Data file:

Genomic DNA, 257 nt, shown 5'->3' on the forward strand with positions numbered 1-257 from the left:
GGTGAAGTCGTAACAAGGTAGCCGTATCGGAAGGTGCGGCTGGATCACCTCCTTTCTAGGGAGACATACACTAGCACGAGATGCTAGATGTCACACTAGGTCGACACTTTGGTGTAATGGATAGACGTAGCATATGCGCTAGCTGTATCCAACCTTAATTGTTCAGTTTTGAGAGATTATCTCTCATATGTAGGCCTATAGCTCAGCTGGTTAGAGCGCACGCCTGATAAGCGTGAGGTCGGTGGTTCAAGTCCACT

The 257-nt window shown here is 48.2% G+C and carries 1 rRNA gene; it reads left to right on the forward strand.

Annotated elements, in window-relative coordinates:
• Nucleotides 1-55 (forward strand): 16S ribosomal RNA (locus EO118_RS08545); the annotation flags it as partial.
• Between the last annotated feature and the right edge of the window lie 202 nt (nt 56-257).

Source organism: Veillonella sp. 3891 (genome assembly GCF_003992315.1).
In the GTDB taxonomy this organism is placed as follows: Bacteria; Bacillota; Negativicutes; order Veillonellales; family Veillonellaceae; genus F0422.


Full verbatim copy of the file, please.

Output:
Genomic DNA, 257 nt, shown 5'->3' on the forward strand with positions numbered 1-257 from the left:
GGTGAAGTCGTAACAAGGTAGCCGTATCGGAAGGTGCGGCTGGATCACCTCCTTTCTAGGGAGACATACACTAGCACGAGATGCTAGATGTCACACTAGGTCGACACTTTGGTGTAATGGATAGACGTAGCATATGCGCTAGCTGTATCCAACCTTAATTGTTCAGTTTTGAGAGATTATCTCTCATATGTAGGCCTATAGCTCAGCTGGTTAGAGCGCACGCCTGATAAGCGTGAGGTCGGTGGTTCAAGTCCACT

The 257-nt window shown here is 48.2% G+C and carries 1 rRNA gene; it reads left to right on the forward strand.

Annotated elements, in window-relative coordinates:
• Nucleotides 1-55 (forward strand): 16S ribosomal RNA (locus EO118_RS08545); the annotation flags it as partial.
• Between the last annotated feature and the right edge of the window lie 202 nt (nt 56-257).

Source organism: Veillonella sp. 3891 (genome assembly GCF_003992315.1).
In the GTDB taxonomy this organism is placed as follows: Bacteria; Bacillota; Negativicutes; order Veillonellales; family Veillonellaceae; genus F0422.